Doro

Savage Master – Myth, Magic & Steel Review

Savage Master – Myth, Magic & Steel Review

Savage Master is a throwback super-retro metal act who seek to recreate the early 80s heavy metal sound, mixing classic NWoBHM ideas with Warlock and early American acts like Bitch. I was quite taken with their 2016 outing With Whips and Chains and admired their straightforward and catchy metal anthems. Fast forward to 2019 and the AMG routing protocols dumped their third album Myth, Magic and Steel on my desk ov…metal.” No plod, no masters.

Brocelian – Guardians of Brocéliande Review

Brocelian – Guardians of Brocéliande Review

“Say what you will about Nightwishcore, but most of the bands following this insipid template have at least one thing going for them: a gifted, technically proficient woman on the mic. Regardless of instrumental quality, or absence thereof, the quasi-operatic skills of Sharon den Adel (Within Temptation) or Floor Jansen (Nightwish) cannot be denied. So what happens when such a band fails to follow through on this trend and flunks not only fails the songwriting and instrumental departments, but can’t even compensate with high quality vocals? My, that would be truly disastrous wouldn’t it?” Nightmiss.

Amon Amarth – Jomsviking Review

Amon Amarth – Jomsviking Review

“The first man I killed was the earl’s right-hand man / When he came to take her away / I ran his own sword straight through his throat / And then I stood there, watching him fall!” Amon Amarth‘s Jomsviking wastes no time reminding you to whom you are listening. Of the Swedish metal scene of the 1990s—a scene so legendary and influential that it became almost cliché after incessant imitation—Amon Amarth is one of the very few who has continued strong. While not every record has been a Lindesfarne,  their discography is like a series of profitable raids that have raised their profile so high that Jomsviking isn’t being released on Metal Blade in Europe. Amon Amarth is officially a major label band now, having signed to Sony in the three years since Deceiver of the Gods was released in 2013.

Angra – Secret Garden Review

Angra – Secret Garden Review

Angra needs no introduction. The band has been a power metal fixture since the early 1990s and are one of the biggest metal bands to ever breach the borders of their native Brazil. Still, the last decade(ish) has been rocky for these guys, and you might not be blamed for having thought they called it quits. Not only did half the band quit in the early-aughts to go and start Shaman, but they’ve had dust-ups with management and were put on hold—even having been mistakenly reported as split-up entirely. Hell, between 2010’s Aqua and the release of Secret Garden they lost both a singer—who was replaced by Rhapsody [of Fire]‘s Fabio Lione—and got a new 23 year-old drummer to boot. Consistency has been hard to come by for Angra of late.” Mr. The Metal Guy takes on Angra‘s newest record. Does he bite the cheese?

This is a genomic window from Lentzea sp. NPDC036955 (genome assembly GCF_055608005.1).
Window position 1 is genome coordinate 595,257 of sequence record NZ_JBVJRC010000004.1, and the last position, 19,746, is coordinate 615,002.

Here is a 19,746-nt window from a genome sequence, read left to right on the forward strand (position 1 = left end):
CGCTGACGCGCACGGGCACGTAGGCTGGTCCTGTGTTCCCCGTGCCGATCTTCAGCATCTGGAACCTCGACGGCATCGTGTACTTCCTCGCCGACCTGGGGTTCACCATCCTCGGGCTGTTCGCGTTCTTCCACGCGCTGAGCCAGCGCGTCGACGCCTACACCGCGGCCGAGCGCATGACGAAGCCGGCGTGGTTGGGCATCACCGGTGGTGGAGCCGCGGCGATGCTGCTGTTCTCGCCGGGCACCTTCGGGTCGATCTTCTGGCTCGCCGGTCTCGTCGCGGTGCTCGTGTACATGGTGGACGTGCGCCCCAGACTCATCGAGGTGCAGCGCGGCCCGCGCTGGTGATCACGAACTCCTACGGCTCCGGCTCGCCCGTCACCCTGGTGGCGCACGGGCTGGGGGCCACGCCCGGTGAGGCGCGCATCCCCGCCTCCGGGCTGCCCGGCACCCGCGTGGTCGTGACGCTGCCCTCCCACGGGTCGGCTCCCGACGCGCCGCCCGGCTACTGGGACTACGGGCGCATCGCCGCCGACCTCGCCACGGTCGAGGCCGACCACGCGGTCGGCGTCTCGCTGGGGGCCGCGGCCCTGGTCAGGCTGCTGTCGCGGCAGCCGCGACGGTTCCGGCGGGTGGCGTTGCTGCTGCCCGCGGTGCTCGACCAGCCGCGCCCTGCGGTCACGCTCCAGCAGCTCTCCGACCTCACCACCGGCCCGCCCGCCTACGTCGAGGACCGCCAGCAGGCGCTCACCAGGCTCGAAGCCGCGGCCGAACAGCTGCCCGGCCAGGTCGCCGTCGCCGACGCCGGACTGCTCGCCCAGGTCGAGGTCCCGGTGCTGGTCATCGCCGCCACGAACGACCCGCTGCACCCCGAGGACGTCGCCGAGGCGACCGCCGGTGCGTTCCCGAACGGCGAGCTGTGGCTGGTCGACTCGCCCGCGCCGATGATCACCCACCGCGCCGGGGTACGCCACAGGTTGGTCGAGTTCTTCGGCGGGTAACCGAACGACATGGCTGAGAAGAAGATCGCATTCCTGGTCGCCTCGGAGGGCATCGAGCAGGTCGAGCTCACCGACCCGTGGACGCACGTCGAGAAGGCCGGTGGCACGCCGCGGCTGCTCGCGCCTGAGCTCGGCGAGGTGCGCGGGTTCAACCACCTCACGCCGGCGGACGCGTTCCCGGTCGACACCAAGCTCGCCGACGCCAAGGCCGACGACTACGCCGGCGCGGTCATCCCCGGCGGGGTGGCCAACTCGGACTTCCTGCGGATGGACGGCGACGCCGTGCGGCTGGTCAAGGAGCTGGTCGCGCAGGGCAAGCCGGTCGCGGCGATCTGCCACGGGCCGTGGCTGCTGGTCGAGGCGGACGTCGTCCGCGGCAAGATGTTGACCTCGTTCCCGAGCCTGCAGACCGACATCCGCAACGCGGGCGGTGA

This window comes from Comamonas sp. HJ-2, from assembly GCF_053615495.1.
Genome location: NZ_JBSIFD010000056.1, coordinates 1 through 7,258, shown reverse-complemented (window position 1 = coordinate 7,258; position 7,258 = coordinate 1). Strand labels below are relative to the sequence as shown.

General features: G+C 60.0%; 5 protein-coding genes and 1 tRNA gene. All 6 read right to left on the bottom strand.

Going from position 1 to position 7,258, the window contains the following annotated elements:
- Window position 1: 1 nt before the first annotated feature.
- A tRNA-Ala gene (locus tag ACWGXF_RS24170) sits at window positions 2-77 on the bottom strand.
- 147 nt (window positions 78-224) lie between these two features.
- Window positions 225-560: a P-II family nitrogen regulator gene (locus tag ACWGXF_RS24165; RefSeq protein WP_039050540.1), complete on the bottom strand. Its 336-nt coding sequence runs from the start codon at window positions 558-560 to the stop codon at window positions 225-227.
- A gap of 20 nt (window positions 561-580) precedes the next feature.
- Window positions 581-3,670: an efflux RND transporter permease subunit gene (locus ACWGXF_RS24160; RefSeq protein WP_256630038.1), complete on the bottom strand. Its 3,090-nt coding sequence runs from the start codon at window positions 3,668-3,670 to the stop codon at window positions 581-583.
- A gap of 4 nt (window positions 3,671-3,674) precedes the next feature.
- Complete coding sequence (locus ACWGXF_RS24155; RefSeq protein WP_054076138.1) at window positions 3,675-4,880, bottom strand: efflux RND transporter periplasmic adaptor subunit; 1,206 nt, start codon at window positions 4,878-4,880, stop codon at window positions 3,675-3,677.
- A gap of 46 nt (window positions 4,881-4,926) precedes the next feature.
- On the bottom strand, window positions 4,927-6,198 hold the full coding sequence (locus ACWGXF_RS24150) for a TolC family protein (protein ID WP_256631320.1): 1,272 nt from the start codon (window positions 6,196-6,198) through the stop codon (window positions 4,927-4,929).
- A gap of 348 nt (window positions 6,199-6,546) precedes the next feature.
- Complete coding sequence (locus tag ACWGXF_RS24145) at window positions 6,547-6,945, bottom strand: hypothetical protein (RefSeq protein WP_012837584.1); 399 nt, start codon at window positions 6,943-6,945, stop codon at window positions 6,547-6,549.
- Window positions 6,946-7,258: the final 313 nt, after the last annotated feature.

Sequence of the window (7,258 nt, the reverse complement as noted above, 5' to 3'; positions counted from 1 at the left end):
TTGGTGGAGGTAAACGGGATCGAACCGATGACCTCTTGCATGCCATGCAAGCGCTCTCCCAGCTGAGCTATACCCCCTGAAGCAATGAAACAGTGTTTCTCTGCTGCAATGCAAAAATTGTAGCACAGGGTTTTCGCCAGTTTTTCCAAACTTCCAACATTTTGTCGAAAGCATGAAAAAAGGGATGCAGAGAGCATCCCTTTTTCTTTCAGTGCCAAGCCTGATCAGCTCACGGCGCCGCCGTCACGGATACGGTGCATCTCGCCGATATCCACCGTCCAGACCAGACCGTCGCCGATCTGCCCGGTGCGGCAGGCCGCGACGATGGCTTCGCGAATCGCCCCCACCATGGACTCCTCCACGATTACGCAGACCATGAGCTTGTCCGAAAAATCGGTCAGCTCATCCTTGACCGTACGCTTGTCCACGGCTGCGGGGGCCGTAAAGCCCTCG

Alpha Tiger – Beneath the Surface Review

Alpha Tiger – Beneath the Surface Review

“Move your skinny asses over, Enforcer, there’s a new sheriff in Retro City and the name is really shitty. I know a pussy cat name like Alpha Tiger won’t inspire much faith amongst the angry metal masses, but trust me, the music more than makes up for the cheese-tastic moniker (which belongs on a third-rate Japanese video game where you brawl through a zoo and up the food chain). This is unapologetically old school, traditional metal taking its cues from early 80s American acts like Agent Steel, Armored Saint, John Arch era-Fates Warning, Sacred Oath and Crimson Glory.” Yes, Steel Druhm is delivering MORE retro metal for your consideration!! Deal with it. ROAR!

Interview with Mary Zimmer from Luna Mortis

Interview with Mary Zimmer from Luna Mortis

One of the most promising bands that I’ve ever encountered in my time in the underground has been Luna Mortis. Within the scene that they were surrounded by, it was basically taken for granted that if someone from the scene was going to take off it would be them (at the time called The Ottoman Empire). To no one’s surprise they got bigger, got better management, got a better band together and continued developing. To no one’s surprise they started getting good press and good reviews and making contacts. To, I think, a lot of people’s surprise they ended up getting signed by Century Media. Not that they didn’t deserve it, but just to think that a group of local kids were getting picked up by the label that had shepherded so many of us into the extreme metal scene was pretty astounding.